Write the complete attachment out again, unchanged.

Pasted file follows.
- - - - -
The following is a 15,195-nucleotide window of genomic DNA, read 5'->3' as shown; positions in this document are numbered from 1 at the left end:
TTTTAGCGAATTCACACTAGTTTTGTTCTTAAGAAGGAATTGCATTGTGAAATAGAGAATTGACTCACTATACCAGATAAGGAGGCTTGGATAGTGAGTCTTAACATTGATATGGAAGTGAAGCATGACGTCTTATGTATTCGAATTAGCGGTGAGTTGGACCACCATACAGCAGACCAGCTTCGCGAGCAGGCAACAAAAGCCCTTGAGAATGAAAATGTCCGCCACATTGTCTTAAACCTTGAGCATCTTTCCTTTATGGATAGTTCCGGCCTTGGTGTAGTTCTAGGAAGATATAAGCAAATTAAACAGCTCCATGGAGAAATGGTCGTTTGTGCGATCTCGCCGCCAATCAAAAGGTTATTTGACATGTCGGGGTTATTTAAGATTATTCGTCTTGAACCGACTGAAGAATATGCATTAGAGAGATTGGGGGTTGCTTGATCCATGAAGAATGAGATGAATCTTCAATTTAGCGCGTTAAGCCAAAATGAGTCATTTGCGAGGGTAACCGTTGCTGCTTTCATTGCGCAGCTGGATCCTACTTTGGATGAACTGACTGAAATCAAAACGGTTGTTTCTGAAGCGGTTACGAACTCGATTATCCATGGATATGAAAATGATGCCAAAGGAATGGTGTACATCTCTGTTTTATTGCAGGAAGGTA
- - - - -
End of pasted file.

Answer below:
The following is a 15,195-nucleotide window of genomic DNA, read 5'->3' as shown; positions in this document are numbered from 1 at the left end:
TTTTAGCGAATTCACACTAGTTTTGTTCTTAAGAAGGAATTGCATTGTGAAATAGAGAATTGACTCACTATACCAGATAAGGAGGCTTGGATAGTGAGTCTTAACATTGATATGGAAGTGAAGCATGACGTCTTATGTATTCGAATTAGCGGTGAGTTGGACCACCATACAGCAGACCAGCTTCGCGAGCAGGCAACAAAAGCCCTTGAGAATGAAAATGTCCGCCACATTGTCTTAAACCTTGAGCATCTTTCCTTTATGGATAGTTCCGGCCTTGGTGTAGTTCTAGGAAGATATAAGCAAATTAAACAGCTCCATGGAGAAATGGTCGTTTGTGCGATCTCGCCGCCAATCAAAAGGTTATTTGACATGTCGGGGTTATTTAAGATTATTCGTCTTGAACCGACTGAAGAATATGCATTAGAGAGATTGGGGGTTGCTTGATCCATGAAGAATGAGATGAATCTTCAATTTAGCGCGTTAAGCCAAAATGAGTCATTTGCGAGGGTAACCGTTGCTGCTTTCATTGCGCAGCTGGATCCTACTTTGGATGAACTGACTGAAATCAAAACGGTTGTTTCTGAAGCGGTTACGAACTCGATTATCCATGGATATGAAAATGATGCCAAAGGAATGGTGTACATCTCTGTTTTATTGCAGGAAGGTA